Continue Reading Priority Guidance Plan Portends New Transfer Pricing Guidance

A recent Tax Notes article analyzes the “standard of review” that the Tax Court will apply to the IRS’s transfer pricing adjustments. In transfer pricing cases, the Tax Court determines whether the IRS has abused its discretion by proposing an adjustment that is “arbitrary, capricious, or unreasonable.” Although courts often describe this standard as a “heavy” burden for the taxpayer to prove, the Tax Notes article concludes that “recent experience suggest[s] that taxpayers and the IRS are on mostly even ground in transfer pricing litigation.”

We won’t comment on that conclusion in this blog post, although we encourage anyone interested in the intersection between transfer pricing and court procedure to read the article.

We do, however, want to point out that there is at least one area where our experience tells us that the standard of review really might matter: in dealings with IRS personnel. While the IRS has indeed lost many transfer pricing cases, the IRS has always had considerable leverage at administrative levels (e.g., in audit or before Appeals) and in settlement discussions in litigation. No matter whether a court practically puts the IRS and taxpayers “on mostly even ground,” the IRS continues to believe (or at least argue) that the abuse-of-discretion standard of review gives the government the advantage. This could in some cases make IRS agents, Appeals officers, and IRS trial counsel less willing to resolve transfer pricing controversies on terms that are favorable to the taxpayer. It could also mean that IRS personnel will make arguments about the standard of review, which the taxpayer will need to address. Even if IRS personnel are not justified in their thinking, the standard of review does have practical significance in that sense, at least in our experience.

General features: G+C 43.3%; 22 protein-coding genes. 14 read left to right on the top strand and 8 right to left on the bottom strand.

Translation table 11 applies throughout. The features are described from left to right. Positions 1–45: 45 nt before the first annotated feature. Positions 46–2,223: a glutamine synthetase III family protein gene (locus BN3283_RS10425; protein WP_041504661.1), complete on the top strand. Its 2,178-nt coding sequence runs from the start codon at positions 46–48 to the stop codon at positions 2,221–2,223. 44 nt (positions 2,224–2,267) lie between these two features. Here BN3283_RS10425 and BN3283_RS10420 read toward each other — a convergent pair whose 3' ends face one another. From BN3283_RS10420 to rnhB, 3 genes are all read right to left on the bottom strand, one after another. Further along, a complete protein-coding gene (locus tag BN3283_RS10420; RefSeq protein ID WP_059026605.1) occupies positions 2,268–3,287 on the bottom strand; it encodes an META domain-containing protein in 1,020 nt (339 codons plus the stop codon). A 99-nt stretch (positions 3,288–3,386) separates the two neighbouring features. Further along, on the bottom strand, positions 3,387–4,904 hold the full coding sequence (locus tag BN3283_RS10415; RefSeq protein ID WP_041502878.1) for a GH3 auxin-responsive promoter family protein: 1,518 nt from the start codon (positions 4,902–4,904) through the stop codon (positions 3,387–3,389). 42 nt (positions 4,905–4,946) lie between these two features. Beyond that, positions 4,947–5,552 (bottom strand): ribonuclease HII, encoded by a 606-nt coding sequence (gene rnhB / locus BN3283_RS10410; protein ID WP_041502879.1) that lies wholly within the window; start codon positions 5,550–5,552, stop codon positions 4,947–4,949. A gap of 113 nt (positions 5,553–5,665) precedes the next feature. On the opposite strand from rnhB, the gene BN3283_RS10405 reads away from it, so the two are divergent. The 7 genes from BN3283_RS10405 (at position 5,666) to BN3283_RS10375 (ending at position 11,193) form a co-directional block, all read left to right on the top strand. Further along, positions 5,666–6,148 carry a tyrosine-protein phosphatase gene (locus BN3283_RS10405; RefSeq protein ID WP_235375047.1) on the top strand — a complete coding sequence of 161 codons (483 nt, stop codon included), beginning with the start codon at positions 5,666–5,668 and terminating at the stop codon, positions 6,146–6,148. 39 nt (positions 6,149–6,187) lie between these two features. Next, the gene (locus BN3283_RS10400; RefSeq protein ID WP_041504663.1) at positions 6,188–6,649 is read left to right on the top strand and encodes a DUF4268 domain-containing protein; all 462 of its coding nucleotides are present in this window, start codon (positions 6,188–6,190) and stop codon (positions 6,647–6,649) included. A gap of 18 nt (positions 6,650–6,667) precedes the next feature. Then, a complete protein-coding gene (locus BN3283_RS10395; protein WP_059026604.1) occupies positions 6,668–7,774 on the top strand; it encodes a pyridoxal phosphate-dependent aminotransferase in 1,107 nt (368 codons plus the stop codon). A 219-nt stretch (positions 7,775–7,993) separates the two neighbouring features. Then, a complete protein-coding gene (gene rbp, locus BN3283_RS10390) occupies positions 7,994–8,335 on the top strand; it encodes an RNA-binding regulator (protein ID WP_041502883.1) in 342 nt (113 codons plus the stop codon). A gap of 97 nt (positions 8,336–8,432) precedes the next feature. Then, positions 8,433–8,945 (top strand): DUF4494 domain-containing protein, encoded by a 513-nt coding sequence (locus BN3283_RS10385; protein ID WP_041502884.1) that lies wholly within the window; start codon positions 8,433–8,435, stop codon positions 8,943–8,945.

On August 5, 2021, the OECD released updated Peer Review Results for preferential tax regimes reviewed by the OECD Forum on Harmful Tax Practices (“FHTP”) in connection with BEPS Action 5. Of particular interest to Multinational Enterprises (“MNEs”), the Peer Review Results report that the Foreign-Derived Intangible Income (“FDII”) regime is already “in the process of being eliminated” and that “the United States has committed to abolish this regime.”